Pakatan succumbed to ‘moral cowardice’ in death penalty u-turn, says Lawyers for Liberty

N Surendran, the group advisor of Lawyers for Liberty, criticised the Pakatan Harapan administration’s decision to retain the death penalty for selected offences. — Picture by Yusof Mat Isa
N Surendran, the group advisor of Lawyers for Liberty, criticised the Pakatan Harapan administration’s decision to retain the death penalty for selected offences. — Picture by Yusof Mat Isa

KUALA LUMPUR, March 13 — Lawyers for Liberty (LFL) has criticised the Pakatan Harapan administration’s decision to retain the death penalty for selected offences, calling it shocking and  unprincipled.

N Surendran, the group’s advisor, said Deputy Law Minister Hanipa Maidin’s announcement this morning that Putrajaya will only repeal the mandatory death penalty for 11 offences was a full turnaround from a Cabinet decision made in October 2018, and a key election promise.

The former Bagan Serai MP claimed the reversal followed conservative pressure, and that PH had failed to display moral leadership.

“This is a complete u-turn from the announcement made by the Cabinet in October 2018, in which the Cabinet decided for total abolition of the death penalty and gave a public undertaking to this effect,” he said in a statement.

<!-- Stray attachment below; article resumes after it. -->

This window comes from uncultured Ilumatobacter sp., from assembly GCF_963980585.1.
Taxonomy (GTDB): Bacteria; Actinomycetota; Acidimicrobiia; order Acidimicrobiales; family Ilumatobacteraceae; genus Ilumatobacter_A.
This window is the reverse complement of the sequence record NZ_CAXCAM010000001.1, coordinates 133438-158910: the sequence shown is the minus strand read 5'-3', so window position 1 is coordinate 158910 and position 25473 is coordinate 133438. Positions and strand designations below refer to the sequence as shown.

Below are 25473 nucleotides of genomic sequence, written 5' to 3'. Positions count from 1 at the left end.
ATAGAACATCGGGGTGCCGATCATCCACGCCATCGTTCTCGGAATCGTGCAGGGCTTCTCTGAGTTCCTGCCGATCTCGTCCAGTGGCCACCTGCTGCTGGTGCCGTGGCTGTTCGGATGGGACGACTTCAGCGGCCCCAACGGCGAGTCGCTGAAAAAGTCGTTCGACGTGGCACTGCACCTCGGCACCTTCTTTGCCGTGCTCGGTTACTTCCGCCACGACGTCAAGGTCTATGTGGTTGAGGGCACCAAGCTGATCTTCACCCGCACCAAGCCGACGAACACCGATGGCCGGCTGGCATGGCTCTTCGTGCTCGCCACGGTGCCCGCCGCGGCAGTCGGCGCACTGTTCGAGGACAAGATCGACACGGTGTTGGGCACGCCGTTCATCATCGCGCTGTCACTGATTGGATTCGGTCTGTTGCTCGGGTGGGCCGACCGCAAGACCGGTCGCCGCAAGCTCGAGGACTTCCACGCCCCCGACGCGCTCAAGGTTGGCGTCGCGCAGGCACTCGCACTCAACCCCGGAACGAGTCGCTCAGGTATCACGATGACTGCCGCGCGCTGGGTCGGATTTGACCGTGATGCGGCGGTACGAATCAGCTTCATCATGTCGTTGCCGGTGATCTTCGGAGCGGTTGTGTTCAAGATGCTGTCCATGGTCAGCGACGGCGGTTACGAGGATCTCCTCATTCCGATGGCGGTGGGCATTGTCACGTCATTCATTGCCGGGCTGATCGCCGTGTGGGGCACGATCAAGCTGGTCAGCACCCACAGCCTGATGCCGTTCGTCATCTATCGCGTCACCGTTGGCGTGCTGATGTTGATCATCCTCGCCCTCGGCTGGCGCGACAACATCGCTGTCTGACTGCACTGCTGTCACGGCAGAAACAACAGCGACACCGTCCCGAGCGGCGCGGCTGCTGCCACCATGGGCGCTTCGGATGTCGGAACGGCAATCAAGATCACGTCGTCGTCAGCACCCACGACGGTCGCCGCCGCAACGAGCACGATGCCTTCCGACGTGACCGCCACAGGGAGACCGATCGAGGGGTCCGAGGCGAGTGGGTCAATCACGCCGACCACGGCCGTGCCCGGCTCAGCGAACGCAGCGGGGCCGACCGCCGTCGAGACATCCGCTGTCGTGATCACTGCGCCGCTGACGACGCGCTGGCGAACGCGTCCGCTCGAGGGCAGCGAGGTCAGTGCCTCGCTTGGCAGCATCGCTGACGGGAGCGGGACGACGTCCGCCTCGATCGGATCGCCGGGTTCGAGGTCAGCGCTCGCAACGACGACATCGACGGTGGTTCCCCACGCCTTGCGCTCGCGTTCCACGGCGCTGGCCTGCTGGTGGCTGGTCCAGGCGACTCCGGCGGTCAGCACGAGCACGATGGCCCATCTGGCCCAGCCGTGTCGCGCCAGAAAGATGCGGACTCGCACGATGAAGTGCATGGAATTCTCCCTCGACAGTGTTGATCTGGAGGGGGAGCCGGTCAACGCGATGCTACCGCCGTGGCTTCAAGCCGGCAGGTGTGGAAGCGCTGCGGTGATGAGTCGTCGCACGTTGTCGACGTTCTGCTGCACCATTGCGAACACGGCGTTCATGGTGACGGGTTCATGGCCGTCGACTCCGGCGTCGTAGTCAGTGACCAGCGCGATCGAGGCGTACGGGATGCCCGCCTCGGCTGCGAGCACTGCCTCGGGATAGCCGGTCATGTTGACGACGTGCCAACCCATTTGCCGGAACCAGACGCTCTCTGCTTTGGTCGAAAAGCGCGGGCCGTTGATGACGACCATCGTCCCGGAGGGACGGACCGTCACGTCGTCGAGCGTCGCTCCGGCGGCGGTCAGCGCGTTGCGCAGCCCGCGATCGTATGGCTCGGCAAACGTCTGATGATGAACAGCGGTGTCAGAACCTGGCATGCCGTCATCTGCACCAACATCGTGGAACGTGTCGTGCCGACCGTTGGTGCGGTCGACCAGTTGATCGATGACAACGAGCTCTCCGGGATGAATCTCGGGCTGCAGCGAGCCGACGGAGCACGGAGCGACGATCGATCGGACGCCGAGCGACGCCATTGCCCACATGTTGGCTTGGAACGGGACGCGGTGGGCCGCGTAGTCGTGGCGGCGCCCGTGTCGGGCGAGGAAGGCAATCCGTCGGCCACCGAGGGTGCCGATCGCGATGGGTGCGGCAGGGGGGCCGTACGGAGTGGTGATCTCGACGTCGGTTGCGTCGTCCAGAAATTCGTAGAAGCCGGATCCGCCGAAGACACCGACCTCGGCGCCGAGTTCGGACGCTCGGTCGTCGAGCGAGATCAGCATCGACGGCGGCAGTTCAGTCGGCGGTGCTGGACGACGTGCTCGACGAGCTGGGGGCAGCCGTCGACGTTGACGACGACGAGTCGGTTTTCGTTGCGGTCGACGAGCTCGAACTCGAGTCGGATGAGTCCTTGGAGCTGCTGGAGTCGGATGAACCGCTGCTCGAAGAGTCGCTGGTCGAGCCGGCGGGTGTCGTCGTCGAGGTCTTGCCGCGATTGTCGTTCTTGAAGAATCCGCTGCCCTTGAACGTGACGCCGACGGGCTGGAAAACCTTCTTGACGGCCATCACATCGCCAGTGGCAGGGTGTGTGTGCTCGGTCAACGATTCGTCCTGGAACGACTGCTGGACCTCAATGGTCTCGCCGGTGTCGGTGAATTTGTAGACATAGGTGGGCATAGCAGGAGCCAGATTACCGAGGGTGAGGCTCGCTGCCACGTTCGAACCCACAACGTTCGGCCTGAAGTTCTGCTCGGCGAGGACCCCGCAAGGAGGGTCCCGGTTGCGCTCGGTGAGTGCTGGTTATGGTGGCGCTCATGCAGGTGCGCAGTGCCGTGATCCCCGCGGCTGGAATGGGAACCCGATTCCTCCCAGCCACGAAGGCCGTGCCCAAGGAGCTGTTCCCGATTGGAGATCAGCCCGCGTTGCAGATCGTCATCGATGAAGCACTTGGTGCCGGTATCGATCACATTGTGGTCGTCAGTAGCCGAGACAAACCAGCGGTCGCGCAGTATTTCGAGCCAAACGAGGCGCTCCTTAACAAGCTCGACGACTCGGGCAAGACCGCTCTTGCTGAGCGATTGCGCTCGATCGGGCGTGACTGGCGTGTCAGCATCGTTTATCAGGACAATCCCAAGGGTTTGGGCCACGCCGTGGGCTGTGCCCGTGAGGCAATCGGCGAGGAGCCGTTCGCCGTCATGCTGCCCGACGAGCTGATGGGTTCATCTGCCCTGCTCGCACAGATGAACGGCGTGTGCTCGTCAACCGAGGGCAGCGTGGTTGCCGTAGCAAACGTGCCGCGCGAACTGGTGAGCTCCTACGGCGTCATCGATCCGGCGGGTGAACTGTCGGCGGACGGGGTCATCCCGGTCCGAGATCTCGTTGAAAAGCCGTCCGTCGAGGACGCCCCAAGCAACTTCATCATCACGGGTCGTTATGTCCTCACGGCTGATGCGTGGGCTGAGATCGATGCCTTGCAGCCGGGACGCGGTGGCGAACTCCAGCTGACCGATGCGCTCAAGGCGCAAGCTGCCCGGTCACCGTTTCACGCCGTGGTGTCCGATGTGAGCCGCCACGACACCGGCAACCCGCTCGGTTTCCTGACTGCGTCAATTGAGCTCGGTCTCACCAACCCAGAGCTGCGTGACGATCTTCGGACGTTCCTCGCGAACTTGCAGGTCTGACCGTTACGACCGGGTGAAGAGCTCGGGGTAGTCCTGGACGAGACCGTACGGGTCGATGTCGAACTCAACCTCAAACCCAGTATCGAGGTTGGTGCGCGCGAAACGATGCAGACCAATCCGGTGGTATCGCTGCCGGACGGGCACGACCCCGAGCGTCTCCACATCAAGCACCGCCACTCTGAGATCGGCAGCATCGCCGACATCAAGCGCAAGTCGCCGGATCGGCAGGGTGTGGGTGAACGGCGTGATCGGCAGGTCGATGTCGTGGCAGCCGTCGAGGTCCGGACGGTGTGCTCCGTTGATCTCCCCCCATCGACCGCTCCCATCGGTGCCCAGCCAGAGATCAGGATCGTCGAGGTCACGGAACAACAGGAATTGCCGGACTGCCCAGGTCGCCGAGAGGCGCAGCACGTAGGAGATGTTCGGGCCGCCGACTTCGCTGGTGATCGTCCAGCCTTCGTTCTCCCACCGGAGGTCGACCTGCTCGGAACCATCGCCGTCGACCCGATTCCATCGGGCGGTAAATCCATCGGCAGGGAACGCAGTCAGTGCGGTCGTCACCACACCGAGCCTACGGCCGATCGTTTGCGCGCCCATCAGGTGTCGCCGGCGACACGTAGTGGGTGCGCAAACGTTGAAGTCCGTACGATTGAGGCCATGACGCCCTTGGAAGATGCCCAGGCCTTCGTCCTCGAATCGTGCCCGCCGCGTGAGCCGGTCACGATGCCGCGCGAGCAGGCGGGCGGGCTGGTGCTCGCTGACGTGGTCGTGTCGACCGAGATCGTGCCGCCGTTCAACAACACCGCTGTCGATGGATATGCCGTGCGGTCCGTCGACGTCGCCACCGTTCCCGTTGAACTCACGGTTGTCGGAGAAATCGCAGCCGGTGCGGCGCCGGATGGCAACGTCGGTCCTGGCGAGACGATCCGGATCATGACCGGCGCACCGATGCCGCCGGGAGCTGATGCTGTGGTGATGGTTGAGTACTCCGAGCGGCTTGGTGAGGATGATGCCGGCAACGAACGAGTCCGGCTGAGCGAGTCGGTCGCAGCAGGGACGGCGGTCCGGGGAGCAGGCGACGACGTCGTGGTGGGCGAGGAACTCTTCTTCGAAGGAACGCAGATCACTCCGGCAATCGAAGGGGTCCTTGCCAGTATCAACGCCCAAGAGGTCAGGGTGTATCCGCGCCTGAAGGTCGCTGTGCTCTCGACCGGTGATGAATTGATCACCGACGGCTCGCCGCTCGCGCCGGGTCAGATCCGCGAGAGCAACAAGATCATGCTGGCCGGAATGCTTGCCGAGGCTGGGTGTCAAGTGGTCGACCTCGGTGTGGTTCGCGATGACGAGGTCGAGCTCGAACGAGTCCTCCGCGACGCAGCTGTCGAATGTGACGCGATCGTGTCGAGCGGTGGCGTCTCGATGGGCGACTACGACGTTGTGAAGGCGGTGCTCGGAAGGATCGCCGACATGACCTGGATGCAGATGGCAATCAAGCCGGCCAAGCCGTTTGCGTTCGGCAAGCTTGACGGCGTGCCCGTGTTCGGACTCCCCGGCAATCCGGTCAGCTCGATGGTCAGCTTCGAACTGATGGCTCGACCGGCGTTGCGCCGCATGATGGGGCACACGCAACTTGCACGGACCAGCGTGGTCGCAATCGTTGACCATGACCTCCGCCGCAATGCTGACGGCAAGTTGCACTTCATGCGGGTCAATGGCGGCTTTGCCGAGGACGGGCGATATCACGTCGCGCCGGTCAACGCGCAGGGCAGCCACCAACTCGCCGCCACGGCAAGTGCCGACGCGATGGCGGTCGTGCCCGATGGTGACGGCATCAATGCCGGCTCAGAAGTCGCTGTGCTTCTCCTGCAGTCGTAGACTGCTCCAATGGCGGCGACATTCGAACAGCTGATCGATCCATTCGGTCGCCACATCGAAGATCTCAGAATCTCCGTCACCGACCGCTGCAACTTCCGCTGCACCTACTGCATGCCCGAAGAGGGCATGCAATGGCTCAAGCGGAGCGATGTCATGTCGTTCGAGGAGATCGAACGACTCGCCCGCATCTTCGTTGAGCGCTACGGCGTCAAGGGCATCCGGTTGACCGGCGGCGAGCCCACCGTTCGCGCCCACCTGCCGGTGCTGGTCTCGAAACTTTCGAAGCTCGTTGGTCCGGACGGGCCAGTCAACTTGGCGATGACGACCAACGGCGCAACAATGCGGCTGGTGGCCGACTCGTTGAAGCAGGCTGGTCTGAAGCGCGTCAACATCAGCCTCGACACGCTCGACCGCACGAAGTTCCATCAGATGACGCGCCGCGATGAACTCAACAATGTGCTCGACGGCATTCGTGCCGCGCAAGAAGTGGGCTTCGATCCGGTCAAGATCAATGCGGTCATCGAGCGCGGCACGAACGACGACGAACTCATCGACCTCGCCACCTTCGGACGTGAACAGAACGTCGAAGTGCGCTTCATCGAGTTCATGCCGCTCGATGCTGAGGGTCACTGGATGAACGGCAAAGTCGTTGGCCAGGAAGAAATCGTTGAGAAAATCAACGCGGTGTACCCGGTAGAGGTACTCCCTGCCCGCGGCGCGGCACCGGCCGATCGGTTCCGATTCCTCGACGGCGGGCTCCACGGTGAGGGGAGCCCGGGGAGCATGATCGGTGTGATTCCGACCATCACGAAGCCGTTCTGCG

“The reversal of the earlier decision is shocking, unprincipled and embarrassing.”

Hanipa told the Dewan Rakyat this morning that the mandatory death penalty for 11 criminal offences are to be repealed and substituted with the death penalty imposed at the discretion of the court.

Nine of the offences are listed under the Penal Code and two under the Firearms (Increased Penalties) Act 1971, the deputy minister in the Prime Minister’s Department said.

Surendran alleged the decision was meant to prevent a political backlash.

He claimed certain component parties and prominent PH leaders had wanted the death penalty retained.

“In giving in to unjustified pressure and irrational objections, Pakatan Harapan failed to display moral leadership, but instead succumbed to moral cowardice,” the former MP said.

Civil society groups have long called for the death penalty to be scrapped. They argued no available study show judicial execution to be an effective deterrent of serious crime.

Surendran said the policy reversal is also unfair for the thousands of convicted or charged persons  on death row that would have otherwise been relieved.

“To hold out hope of being spared the gallows, only to have the hope snatched away again is extremely cruel and unjust,” the lawyer argued.

“It is unacceptable for the convicts to be treated in this manner, and it is utterly devastating for their families.”

LFL has urged the government to reverse their decision and table a bill in this session of Parliament to completely abolish the death penalty.

It also wanted the current moratorium on executions to be maintained pending total abolition of the death penalty.

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